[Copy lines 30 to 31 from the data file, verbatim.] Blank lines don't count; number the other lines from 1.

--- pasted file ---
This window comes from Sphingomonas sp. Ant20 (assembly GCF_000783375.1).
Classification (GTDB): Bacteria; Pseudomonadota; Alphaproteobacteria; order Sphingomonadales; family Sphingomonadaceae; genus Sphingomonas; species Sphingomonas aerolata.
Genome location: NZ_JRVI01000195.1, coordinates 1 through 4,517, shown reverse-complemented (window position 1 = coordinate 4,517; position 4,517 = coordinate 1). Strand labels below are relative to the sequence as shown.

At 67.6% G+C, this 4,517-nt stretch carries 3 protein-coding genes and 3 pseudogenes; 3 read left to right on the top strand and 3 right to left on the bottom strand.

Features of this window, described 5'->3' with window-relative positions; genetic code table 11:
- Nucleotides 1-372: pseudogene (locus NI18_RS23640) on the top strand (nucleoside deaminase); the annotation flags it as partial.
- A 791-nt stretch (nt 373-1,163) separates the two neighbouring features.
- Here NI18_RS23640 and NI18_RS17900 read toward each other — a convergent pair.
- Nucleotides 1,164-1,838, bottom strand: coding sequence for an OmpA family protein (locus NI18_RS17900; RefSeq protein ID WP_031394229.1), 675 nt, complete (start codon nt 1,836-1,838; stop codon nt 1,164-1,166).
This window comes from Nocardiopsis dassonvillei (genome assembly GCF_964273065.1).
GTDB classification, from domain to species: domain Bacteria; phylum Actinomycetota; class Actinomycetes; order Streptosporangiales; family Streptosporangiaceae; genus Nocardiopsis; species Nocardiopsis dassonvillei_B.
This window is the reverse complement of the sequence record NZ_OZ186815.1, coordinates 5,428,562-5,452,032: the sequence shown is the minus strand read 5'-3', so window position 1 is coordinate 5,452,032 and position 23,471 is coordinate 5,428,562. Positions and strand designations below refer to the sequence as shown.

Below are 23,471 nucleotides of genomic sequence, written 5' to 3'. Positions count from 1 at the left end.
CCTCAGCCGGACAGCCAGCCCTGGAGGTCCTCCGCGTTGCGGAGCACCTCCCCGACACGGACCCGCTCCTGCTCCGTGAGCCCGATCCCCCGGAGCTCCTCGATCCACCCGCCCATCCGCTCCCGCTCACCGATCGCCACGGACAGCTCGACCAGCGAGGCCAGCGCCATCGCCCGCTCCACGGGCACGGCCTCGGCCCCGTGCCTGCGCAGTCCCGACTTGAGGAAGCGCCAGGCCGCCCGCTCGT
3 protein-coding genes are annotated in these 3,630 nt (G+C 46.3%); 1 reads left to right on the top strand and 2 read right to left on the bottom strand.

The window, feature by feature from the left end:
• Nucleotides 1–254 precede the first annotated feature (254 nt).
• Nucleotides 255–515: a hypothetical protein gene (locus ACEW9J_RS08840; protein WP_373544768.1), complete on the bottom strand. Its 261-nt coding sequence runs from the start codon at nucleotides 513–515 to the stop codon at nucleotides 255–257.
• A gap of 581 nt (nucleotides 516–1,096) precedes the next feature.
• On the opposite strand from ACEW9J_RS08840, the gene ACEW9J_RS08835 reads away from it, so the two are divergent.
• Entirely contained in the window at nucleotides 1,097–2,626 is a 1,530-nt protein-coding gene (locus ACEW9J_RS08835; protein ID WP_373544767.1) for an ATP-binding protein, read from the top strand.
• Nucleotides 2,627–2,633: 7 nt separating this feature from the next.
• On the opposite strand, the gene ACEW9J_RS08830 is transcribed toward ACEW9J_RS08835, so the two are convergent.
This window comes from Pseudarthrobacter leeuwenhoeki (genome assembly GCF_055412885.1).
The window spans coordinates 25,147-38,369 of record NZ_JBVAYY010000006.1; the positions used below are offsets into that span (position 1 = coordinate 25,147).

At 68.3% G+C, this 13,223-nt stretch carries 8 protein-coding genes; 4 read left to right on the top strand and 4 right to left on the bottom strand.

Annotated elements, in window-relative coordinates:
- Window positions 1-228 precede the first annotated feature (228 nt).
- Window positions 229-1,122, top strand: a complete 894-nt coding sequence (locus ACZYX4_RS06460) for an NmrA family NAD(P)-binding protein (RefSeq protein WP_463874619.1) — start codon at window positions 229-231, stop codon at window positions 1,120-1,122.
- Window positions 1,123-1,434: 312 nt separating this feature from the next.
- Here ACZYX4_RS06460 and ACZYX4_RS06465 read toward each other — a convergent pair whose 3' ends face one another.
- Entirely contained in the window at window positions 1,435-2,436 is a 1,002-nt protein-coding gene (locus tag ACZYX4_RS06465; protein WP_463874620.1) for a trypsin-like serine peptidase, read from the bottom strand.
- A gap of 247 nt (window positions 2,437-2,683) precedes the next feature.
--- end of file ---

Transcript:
- Window positions 1,123-1,434: 312 nt separating this feature from the next.
- Here ACZYX4_RS06460 and ACZYX4_RS06465 read toward each other — a convergent pair whose 3' ends face one another.